Having previously called homosexuality the “denigration of physical anatomy,” Pearcey is now attacking the claim that sexual orientation is not a lifestyle choice. Writing for The Daily Caller, Pearcey defends the organizations boycotting CPAC over GOProud’s involvement because she believes that once sexual orientations other than heterosexuality are respected, affirmed, and considered equal, the U.S. will subside into government oppression and lose “the foundation of the American republic”:

By voting with their feet, however, social conservatives are not giving up, they are taking a public stand — which creates a forum to make their case more effectively. They should take this opportunity to argue that the practice of homosexuality has a negative impact not just on the family but also on individuals — that it expresses a profound disrespect for a person’s biological identity.

Biologically, physiologically, males and females are clearly counterparts to one another. The male sexual and reproductive anatomy is obviously designed for a relationship with a female, and vice versa.

Homosexual practice thus requires individuals to contradict their own biology. It disconnects a person’s sexuality from his or her biological identity as male or female — which exerts a self-alienating and fragmenting effect on the human personality.

And the logic of alienation will not stop there. Already the acceptance of same-sex relationships is metastasizing into a postmodern notion of sexuality as fluid and changing over time.



In other words, yesterday I was straight, today I may be homosexual, and tomorrow I could be bisexual. One’s psychosexual identity is said to be in constant flux.

In the past, homosexuals employed the defense that they were born that way. But now they are beginning to embrace the postmodern idea that you can be anything you want to be along a sexual continuum.



The CPAC walkout is a chance to highlight what is at stake. Jesse Hathaway at NewsReal Blog defends CPAC, saying “I’m a bit fuzzy on why it matters what a person does in the privacy of his or her bedroom, as long as it doesn’t affect me.”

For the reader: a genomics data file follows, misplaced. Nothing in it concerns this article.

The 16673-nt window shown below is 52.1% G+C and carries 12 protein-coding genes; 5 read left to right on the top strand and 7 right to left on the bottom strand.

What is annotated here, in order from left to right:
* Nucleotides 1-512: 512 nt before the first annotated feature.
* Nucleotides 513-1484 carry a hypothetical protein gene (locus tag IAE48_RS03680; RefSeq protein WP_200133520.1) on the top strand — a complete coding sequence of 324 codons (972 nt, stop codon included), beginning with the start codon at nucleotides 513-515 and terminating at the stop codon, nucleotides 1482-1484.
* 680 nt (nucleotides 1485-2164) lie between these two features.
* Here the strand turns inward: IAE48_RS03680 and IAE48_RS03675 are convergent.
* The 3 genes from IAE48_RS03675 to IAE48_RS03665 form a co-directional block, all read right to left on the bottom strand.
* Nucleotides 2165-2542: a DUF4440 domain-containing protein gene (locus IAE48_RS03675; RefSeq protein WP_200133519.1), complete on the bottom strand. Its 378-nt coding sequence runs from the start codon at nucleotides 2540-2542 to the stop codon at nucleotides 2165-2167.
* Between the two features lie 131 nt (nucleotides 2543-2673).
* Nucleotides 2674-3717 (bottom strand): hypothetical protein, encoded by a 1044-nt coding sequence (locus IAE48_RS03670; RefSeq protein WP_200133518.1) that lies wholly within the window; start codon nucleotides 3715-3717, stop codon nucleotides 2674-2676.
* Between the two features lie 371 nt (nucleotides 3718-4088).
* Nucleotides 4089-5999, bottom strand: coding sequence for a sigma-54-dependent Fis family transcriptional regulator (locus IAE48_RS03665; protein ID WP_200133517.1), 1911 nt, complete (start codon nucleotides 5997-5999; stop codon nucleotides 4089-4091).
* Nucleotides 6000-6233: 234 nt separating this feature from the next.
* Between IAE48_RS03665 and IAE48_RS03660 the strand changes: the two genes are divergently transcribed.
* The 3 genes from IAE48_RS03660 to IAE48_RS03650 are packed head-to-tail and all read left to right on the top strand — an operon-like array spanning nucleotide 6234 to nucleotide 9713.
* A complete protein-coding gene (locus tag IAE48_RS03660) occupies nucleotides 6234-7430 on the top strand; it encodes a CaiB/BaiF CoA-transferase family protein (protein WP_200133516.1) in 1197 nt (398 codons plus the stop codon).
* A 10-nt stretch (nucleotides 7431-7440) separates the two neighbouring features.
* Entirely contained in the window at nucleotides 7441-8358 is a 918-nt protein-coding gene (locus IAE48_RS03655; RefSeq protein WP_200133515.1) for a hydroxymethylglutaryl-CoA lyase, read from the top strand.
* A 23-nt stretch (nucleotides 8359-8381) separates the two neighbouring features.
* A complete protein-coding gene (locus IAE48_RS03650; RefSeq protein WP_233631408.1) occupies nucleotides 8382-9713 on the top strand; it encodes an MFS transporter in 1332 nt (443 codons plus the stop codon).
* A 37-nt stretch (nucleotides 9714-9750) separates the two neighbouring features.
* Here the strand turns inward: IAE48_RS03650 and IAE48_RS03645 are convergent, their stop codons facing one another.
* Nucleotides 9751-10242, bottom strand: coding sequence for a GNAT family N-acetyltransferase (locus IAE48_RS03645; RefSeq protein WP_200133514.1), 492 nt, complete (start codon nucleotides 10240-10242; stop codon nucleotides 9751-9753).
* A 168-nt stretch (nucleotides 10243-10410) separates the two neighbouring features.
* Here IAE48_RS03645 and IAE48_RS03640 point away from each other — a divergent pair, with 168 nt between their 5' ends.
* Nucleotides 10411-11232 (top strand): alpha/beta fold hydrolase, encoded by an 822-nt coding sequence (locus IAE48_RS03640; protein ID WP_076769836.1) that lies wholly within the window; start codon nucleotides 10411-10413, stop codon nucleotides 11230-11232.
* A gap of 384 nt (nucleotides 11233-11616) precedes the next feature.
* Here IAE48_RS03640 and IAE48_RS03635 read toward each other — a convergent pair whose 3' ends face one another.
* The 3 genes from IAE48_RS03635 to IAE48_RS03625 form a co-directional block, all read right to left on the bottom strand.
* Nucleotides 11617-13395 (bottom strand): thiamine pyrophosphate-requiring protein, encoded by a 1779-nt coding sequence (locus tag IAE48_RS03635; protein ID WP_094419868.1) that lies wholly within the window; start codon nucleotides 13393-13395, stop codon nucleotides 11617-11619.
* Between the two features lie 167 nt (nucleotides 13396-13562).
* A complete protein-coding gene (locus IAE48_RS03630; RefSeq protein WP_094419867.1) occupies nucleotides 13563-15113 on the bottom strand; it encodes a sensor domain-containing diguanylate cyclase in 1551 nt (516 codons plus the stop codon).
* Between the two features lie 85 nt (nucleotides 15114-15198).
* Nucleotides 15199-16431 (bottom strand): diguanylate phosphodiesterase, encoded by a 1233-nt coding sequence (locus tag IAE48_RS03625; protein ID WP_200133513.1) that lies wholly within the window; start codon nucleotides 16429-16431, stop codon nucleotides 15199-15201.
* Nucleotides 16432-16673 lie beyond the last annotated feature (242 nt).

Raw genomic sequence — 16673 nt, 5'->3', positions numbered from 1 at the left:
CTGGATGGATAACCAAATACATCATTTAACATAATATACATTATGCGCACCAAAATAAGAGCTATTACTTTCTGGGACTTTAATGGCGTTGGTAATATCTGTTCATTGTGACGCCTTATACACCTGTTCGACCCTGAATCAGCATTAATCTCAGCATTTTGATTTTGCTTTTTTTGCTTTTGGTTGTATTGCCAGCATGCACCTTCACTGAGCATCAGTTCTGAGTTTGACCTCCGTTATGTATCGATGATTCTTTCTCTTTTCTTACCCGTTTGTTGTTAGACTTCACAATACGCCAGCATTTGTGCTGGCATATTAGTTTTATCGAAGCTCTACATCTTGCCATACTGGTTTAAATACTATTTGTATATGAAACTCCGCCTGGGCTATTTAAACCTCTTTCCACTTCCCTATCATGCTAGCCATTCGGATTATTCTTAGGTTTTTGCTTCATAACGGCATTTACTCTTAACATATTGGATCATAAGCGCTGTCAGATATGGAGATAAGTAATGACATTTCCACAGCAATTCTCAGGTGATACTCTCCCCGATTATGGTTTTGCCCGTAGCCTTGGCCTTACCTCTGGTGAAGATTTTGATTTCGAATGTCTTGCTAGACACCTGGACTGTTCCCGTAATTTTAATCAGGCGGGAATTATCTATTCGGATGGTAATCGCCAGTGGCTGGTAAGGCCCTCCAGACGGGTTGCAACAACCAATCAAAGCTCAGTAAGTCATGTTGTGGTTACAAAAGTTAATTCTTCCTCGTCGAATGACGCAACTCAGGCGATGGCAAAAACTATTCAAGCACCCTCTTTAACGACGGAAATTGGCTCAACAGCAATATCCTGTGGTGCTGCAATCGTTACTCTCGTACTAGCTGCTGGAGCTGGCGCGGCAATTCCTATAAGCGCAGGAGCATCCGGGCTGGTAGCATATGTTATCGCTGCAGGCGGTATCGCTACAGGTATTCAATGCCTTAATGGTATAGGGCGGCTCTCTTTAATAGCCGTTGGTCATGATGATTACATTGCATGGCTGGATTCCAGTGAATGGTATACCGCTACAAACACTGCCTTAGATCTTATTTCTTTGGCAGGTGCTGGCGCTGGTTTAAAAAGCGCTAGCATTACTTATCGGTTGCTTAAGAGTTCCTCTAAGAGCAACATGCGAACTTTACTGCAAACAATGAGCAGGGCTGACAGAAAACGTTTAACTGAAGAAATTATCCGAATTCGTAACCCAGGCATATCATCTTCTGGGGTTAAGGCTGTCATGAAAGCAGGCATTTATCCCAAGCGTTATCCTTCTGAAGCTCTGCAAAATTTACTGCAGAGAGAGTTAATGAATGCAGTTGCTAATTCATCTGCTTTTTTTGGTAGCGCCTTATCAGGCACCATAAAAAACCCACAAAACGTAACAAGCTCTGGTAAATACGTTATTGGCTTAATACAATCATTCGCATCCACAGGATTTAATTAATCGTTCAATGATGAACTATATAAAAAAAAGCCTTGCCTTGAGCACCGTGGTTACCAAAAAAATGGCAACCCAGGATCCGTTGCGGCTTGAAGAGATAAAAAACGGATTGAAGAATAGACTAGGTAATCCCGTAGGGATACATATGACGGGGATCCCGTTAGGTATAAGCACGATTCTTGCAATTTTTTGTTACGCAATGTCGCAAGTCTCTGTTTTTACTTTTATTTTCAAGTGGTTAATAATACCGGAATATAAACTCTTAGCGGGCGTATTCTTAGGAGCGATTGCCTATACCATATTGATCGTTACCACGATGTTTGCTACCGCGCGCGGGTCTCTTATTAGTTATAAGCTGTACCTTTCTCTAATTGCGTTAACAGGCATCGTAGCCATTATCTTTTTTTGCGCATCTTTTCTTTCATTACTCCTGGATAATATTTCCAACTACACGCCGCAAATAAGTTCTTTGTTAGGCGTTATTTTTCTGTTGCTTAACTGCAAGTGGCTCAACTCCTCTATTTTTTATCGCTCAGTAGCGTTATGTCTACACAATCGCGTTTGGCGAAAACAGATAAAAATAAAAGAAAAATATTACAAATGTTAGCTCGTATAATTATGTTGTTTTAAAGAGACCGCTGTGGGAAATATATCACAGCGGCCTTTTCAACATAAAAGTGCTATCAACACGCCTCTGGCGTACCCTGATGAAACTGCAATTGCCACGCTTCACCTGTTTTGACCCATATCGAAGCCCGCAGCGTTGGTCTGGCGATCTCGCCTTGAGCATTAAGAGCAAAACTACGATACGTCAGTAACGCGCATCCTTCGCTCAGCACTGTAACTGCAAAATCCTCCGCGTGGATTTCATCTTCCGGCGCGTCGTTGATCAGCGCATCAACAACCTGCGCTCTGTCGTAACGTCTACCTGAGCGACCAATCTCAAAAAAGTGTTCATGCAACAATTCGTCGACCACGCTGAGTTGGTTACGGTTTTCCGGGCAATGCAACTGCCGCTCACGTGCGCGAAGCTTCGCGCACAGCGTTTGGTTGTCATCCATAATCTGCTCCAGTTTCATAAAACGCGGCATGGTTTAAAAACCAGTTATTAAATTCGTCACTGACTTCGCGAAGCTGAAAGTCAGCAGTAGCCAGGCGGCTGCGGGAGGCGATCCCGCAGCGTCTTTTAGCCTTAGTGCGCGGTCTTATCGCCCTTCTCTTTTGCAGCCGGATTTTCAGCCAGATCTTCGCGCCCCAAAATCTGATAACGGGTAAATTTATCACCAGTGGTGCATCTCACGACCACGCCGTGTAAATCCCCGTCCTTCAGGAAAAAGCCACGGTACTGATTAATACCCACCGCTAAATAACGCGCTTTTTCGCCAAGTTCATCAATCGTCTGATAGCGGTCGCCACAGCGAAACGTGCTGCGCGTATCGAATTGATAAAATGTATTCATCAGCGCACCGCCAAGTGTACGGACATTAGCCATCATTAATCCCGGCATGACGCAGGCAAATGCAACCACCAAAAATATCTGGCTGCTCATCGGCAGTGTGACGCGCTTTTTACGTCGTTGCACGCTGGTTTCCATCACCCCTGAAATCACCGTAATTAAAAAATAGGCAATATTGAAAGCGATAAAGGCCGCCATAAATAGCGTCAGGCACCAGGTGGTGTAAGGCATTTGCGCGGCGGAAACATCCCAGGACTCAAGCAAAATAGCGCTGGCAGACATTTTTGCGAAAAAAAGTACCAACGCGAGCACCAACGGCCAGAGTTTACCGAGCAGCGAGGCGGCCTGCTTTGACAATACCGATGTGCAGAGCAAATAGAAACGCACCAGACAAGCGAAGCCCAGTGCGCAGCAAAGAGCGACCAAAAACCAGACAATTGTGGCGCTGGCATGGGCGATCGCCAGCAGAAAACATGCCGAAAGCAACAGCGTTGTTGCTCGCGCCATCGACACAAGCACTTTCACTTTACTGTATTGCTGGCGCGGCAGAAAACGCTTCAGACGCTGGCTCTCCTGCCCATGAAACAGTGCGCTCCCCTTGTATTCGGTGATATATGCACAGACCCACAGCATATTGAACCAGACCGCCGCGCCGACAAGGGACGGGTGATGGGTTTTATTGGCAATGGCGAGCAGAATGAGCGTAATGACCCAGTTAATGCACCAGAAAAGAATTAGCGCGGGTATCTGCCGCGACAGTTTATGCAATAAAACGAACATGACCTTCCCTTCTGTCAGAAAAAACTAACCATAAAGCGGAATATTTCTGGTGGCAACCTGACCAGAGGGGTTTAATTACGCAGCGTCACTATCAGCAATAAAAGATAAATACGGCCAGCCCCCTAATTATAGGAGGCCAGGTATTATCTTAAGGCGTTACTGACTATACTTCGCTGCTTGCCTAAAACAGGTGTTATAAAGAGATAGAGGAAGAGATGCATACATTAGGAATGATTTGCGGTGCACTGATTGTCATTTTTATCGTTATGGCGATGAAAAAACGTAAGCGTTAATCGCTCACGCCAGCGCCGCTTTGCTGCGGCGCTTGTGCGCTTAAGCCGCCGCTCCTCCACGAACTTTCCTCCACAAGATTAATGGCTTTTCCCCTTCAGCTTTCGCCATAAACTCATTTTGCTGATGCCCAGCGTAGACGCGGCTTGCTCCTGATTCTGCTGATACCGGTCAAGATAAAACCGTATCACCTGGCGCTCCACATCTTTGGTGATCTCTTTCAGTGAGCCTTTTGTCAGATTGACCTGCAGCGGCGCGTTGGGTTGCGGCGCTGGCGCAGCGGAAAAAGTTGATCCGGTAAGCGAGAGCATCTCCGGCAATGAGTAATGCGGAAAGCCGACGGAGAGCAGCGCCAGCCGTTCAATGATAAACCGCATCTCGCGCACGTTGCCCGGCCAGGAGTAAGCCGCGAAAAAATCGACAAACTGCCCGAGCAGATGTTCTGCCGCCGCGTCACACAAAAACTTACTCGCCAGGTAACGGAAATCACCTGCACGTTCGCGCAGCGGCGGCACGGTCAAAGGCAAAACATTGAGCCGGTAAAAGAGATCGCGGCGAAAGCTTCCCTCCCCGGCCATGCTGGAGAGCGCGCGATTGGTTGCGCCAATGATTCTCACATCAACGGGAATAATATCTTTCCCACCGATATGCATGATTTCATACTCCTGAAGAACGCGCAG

But it does affect him — and everyone else. Every social practice is the expression of fundamental assumptions about what it means to be human. When a society accepts and approves the practice, it implicitly commits itself to the worldview that supports it — all the more so if the practice is enshrined in law.

If America accepts practices such as same-sex “marriage,” in the process it will absorb the accompanying worldview — the redefinition of human personhood as a purely social construction — which opens the door to unlimited statism, because there is no human nature that an oppressive state could possibly offend.

Those who resist will be compelled by the state to go along, or face penalties for “discrimination.”

Margaret Thatcher used to say, “First you win the argument, then you win the vote.” Instead of caving on this issue, the leaders of CPAC should be vigorously advancing the core arguments of conservatism. Not just to win the vote but to preserve the foundation of the American republic.

Random Book Blogging: Money, Greed and God

A few weeks ago I mentioned that Jim Garlow had been promoting the book "Money, Greed, and God" to anyone who would listen for the last several months and that finally the Family Research Council had gotten on board and scheduled an event with its author, Jay Richards, for December.

As such, I decided to give it a read ... and I was decidedly unimpressed.

For years, there has been a tension within the conservative movement between the social conservatives, who care mainly about fighting abortion and gays, and fiscal conservatives, who care mostly about cutting taxes and shrinking government.  Now obviously there is a lot of overlap between the two groups, but Richards' book seems designed to merge the two by giving the right-wing deregulatory, free market free-for-all agenda the Biblical seal of approval.